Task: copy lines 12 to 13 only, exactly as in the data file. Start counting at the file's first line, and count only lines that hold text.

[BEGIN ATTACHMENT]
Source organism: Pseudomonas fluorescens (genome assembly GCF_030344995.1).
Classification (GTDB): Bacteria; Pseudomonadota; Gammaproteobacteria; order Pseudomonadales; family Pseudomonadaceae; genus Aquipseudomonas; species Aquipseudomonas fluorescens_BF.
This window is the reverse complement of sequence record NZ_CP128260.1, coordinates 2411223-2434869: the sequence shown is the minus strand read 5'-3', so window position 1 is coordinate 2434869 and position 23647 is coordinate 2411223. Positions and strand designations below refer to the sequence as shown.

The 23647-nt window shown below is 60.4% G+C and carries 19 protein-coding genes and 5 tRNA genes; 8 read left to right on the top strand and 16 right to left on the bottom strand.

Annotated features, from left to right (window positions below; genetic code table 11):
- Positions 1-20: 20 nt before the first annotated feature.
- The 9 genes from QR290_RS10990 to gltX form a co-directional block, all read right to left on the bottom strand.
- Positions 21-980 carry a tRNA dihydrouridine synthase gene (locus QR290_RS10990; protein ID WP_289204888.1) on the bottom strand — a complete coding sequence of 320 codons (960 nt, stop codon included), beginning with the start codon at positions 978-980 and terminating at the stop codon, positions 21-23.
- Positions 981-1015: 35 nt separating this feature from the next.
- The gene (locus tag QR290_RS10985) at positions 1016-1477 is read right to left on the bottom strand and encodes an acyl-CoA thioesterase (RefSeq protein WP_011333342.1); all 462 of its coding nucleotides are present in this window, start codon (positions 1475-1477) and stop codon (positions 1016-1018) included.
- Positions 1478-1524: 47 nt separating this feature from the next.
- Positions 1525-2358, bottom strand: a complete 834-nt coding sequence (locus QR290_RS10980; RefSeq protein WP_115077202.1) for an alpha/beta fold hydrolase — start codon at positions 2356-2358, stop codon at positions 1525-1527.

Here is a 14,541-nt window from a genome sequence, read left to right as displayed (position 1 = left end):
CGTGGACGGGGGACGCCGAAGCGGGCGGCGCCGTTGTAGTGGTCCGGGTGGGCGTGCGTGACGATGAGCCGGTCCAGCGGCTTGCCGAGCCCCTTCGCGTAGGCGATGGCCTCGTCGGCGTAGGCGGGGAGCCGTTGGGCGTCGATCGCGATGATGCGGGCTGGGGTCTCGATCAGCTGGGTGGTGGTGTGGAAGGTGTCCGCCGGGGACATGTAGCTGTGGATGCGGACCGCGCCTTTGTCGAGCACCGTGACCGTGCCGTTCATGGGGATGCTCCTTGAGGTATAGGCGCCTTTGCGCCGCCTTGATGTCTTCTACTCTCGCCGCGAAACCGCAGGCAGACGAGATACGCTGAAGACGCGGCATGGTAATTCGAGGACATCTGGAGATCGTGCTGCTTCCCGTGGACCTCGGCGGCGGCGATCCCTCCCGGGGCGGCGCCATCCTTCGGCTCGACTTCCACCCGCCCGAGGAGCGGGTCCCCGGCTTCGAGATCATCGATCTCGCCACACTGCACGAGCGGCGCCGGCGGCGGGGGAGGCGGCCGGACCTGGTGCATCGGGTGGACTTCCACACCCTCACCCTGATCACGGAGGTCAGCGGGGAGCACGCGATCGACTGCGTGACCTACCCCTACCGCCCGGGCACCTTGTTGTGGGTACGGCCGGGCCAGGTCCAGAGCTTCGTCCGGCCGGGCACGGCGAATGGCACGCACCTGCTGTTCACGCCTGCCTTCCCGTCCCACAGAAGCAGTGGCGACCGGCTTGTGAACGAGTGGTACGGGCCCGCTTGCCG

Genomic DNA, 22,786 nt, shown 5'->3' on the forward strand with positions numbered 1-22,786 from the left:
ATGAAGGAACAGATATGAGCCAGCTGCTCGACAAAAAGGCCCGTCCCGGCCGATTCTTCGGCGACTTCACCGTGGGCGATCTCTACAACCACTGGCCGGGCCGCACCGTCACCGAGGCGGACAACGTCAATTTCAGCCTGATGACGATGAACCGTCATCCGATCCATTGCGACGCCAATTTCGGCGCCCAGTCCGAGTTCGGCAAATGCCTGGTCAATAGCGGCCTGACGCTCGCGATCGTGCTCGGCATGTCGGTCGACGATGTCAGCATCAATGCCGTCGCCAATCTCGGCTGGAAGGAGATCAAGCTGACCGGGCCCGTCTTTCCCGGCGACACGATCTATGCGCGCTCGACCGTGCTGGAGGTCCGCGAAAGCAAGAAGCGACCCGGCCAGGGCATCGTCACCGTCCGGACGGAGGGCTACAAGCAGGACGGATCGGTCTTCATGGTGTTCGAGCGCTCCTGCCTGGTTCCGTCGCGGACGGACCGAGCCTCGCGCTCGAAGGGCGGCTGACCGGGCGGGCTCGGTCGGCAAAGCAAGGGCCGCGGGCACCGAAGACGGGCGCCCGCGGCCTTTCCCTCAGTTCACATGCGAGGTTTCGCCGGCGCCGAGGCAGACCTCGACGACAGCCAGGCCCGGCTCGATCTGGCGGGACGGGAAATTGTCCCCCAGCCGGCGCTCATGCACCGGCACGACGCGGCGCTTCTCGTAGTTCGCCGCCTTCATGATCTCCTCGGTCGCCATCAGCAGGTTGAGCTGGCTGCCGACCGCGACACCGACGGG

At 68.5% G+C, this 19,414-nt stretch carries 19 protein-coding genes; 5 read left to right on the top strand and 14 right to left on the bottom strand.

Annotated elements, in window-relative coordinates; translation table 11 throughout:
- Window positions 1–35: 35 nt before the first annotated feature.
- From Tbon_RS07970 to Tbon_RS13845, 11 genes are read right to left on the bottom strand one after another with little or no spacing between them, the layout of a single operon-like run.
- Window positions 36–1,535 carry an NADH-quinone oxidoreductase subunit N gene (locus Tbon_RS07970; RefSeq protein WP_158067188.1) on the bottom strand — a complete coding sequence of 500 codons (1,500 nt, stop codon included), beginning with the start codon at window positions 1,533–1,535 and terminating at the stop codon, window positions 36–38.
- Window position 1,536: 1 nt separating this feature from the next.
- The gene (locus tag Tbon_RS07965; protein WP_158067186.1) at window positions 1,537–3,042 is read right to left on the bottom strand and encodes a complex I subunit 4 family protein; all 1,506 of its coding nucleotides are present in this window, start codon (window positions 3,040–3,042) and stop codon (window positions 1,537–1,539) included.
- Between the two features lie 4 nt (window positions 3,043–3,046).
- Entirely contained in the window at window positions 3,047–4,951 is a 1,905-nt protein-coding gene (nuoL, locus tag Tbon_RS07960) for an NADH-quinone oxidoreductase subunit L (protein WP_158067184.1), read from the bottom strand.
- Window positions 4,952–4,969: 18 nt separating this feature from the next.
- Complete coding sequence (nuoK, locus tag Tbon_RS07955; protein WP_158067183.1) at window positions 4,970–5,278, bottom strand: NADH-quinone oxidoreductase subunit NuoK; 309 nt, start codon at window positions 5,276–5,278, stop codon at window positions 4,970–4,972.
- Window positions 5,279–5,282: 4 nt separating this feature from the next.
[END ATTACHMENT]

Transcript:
- Positions 1525-2358, bottom strand: a complete 834-nt coding sequence (locus QR290_RS10980; RefSeq protein WP_115077202.1) for an alpha/beta fold hydrolase — start codon at positions 2356-2358, stop codon at positions 1525-1527.

Here is a 14,541-nt window from a genome sequence, read left to right as displayed (position 1 = left end):